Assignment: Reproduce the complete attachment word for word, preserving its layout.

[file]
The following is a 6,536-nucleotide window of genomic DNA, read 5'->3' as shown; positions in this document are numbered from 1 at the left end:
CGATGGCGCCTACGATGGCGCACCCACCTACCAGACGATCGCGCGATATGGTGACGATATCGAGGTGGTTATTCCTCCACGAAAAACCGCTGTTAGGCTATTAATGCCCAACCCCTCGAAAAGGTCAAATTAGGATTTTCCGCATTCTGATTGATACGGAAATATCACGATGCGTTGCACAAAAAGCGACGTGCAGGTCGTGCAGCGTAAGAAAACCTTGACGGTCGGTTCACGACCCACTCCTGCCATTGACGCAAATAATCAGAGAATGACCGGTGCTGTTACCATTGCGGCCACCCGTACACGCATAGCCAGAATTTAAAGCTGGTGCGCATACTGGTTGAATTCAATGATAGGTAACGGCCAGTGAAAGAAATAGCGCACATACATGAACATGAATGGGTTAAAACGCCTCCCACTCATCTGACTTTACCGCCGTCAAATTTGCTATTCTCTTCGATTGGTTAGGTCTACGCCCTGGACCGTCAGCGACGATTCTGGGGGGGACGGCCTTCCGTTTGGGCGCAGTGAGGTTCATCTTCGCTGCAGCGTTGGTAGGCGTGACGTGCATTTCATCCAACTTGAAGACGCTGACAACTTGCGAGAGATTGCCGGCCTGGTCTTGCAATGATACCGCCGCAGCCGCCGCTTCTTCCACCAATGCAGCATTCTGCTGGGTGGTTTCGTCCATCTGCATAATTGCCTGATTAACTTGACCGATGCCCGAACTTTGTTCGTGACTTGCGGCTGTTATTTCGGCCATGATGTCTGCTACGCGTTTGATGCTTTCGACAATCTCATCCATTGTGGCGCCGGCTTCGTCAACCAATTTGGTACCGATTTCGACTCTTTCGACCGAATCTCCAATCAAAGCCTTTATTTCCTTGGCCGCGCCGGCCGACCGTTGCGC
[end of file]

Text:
The following is a 6,536-nucleotide window of genomic DNA, read 5'->3' as shown; positions in this document are numbered from 1 at the left end:
CGATGGCGCCTACGATGGCGCACCCACCTACCAGACGATCGCGCGATATGGTGACGATATCGAGGTGGTTATTCCTCCACGAAAAACCGCTGTTAGGCTATTAATGCCCAACCCCTCGAAAAGGTCAAATTAGGATTTTCCGCATTCTGATTGATACGGAAATATCACGATGCGTTGCACAAAAAGCGACGTGCAGGTCGTGCAGCGTAAGAAAACCTTGACGGTCGGTTCACGACCCACTCCTGCCATTGACGCAAATAATCAGAGAATGACCGGTGCTGTTACCATTGCGGCCACCCGTACACGCATAGCCAGAATTTAAAGCTGGTGCGCATACTGGTTGAATTCAATGATAGGTAACGGCCAGTGAAAGAAATAGCGCACATACATGAACATGAATGGGTTAAAACGCCTCCCACTCATCTGACTTTACCGCCGTCAAATTTGCTATTCTCTTCGATTGGTTAGGTCTACGCCCTGGACCGTCAGCGACGATTCTGGGGGGGACGGCCTTCCGTTTGGGCGCAGTGAGGTTCATCTTCGCTGCAGCGTTGGTAGGCGTGACGTGCATTTCATCCAACTTGAAGACGCTGACAACTTGCGAGAGATTGCCGGCCTGGTCTTGCAATGATACCGCCGCAGCCGCCGCTTCTTCCACCAATGCAGCATTCTGCTGGGTGGTTTCGTCCATCTGCATAATTGCCTGATTAACTTGACCGATGCCCGAACTTTGTTCGTGACTTGCGGCTGTTATTTCGGCCATGATGTCTGCTACGCGTTTGATGCTTTCGACAATCTCATCCATTGTGGCGCCGGCTTCGTCAACCAATTTGGTACCGATTTCGACTCTTTCGACCGAATCTCCAATCAAAGCCTTTATTTCCTTGGCCGCGCCGGCCGACCGTTGCGC